Lewis Hamilton had more than good luck at the British Grand Prix - it was the performance of a genius

British driver showed his quality and brilliant racing brain when he survived last-lap puncture

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Lewis Hamilton's epic victory in last Sunday’s British Grand Prix may yet have one more twist.

Ever since he limped over the finish line on three wheels to notch up a victory for the ages, argument has raged over whether we had witnessed genius at work or just plain old-fashioned good luck.

Only those sports fans who have been on Mars will need reminding of the enthralling finish last Sunday.

Just as the millions watching on television were registering Valtteri Bottas’ front-left tyre exploding, Hamilton’s went the same way.

The cameras instantly swivelled to the world champion who had been on such a comfortable cruise to victory the director had rarely bothered to include him in the coverage.

The win was almost a given, it seemed, unless something happened. And then it did. His front left exploded too and the car collapsed onto its belly.

What separated him from the chequered flag was four km of his favourite tarmac.  A comfortable 30 second lead instantly transformed into a desperate struggle against the odds.

Max Verstappen, now second, got the news and went into ‘hunt’ mode.

Would he catch Hamilton? Would he even need to? Surely the wounded Mercedes wouldn’t last?

Mercedes data later gave substance to what all our eyes saw: Three-wheeled Hamilton hit speeds of close to 140mph on the back straight, sparks flying.

Copse Corner was taken at 130mph. Three to go.

There were swift intakes of breath around the world as he gingerly braked for the final complex and, smoke pouring off the dead wheel, it initially refused to turn.

But Hamilton bent the car to his will and did just enough to persuade it to change direction. A microscopic fraction too much and it would all be over, beached within sight of glory.

The sides of the tyre were entirely gone. Miraculously the main belt stayed on even though it was connected by little more than the odd thread.

Cleverly Hamilton had switched the brake balance to the rear to save the car from dipping at the front with each touch of the pedal.

In his ear, engineer Bono was counting down the gap. “25 seconds to Verstappen”. Four corners from home it was “10 seconds to Verstappen ” and through the final complex it was “nine seconds ... seven … mate you’ve done it.”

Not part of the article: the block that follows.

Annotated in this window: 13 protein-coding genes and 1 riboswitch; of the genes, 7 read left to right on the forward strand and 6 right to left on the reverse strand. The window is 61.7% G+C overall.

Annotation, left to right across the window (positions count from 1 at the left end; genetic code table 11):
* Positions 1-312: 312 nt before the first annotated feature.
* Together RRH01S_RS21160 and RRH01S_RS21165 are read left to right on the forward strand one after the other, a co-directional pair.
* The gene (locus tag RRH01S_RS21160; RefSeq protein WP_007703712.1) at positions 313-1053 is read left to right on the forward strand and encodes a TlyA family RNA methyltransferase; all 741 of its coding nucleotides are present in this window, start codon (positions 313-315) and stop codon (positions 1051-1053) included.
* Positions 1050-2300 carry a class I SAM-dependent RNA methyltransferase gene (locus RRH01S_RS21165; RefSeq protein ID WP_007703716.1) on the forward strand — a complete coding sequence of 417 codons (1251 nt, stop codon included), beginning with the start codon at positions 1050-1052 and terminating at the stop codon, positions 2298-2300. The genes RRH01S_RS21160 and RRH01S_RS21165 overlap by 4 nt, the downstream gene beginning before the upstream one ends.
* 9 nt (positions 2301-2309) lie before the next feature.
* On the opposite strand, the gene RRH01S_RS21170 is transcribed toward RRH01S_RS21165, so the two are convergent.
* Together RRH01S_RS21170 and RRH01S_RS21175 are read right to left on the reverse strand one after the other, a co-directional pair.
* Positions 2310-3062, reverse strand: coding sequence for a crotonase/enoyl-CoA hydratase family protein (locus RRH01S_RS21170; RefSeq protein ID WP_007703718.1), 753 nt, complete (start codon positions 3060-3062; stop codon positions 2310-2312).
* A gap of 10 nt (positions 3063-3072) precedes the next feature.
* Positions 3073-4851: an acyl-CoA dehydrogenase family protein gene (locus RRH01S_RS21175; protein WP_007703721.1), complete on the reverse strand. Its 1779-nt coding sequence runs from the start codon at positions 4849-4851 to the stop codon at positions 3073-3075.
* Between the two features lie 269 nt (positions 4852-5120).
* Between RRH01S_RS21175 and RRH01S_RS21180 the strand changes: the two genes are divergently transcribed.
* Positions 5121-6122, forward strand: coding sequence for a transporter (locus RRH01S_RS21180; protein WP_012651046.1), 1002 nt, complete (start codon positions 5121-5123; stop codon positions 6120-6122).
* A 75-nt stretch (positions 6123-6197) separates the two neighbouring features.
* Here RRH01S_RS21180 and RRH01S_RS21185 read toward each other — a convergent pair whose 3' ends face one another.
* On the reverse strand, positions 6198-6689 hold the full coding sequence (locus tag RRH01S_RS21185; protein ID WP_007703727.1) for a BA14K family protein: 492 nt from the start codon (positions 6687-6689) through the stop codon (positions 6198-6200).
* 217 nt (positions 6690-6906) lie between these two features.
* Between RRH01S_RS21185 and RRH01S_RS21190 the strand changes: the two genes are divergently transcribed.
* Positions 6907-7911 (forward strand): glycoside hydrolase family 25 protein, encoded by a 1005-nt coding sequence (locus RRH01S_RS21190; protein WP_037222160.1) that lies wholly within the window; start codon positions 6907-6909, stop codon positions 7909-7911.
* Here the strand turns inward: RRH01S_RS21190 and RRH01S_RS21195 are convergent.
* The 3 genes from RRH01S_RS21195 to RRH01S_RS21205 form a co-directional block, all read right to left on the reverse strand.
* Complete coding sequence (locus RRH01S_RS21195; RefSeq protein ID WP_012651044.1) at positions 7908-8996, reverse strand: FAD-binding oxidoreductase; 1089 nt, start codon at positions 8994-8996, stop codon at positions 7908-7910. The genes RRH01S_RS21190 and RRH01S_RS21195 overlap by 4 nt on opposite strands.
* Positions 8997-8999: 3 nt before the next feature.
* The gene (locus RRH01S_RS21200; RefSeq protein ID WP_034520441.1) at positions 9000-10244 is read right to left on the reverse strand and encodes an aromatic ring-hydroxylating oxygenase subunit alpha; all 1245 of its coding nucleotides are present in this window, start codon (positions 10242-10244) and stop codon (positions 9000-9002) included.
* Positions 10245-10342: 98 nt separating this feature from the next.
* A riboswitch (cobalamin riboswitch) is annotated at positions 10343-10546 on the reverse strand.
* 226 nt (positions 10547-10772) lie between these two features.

‘He was lucky boy,” said Red Bull boss Christian Horner afterwards. But was he really?

Formula One F1 - British Grand Prix - Silverstone Circuit, Silverstone, Britain - August 2, 2020 Mercedes' Lewis Hamilton looks at his tyre after winning the race with a puncture on the final lap Pool via REUTERS/Bryn Lennon

The real genius had gone unseen. Hamilton had raced, harder and faster than anyone – especially his teammate – and still made his equipment last longer. That’s not luck.

I worked closely with Ayrton Senna and remember him skittering off into the gravel trap during a desperate dual in the 80s.

He cleverly prevented it bogging down and hit the tarmac again before, to my surprise, hitting the brakes, accelerated for 50 yards then hit the brakes, accelerated and braked again.

Despite the desire to continue the pursuit he realised his radiator intakes were filled with stones and unless they were cleared his engine could be wrecked in laps to come. Genius.

Honda and its engineers idolised Ayrton. They said he had remarkable feel for a car.

He could take the speeding concoction of cranks, shafts, pistons, nuts and bolts to the edge of destruction, the very limit of their endurance and still get the car home fastest.

They marvelled that the internals would literally fall apart as they opened it up for post- race scrutiny.

He could hear and feel changes in the car even the telemetry did not pick up and only revealed themselves on closer factory inspection.

For me, Hamilton does not compare to Senna but he clearly has the same incredible gift few possess.

So, was Hamilton just plain lucky on that day? Is it luck that has steered him to 87 wins, a record 3519 points, six world championships (and counting) ?

Was he any luckier on that lap, the 14,480th in F1, than when he went around the outside of the rest on the very first corner of his F1 career in Melbourne 13 years ago ?

Perhaps he could quote Thomas Jefferson, (via Samuel Goldwyn and Gary Player): “The harder I work the luckier I get.”

And, of course, fans will wait with baited breath because all the cars are on faster, softer tyres that won’t last as long in Sunday’s race, and weather forecast to be far hotter.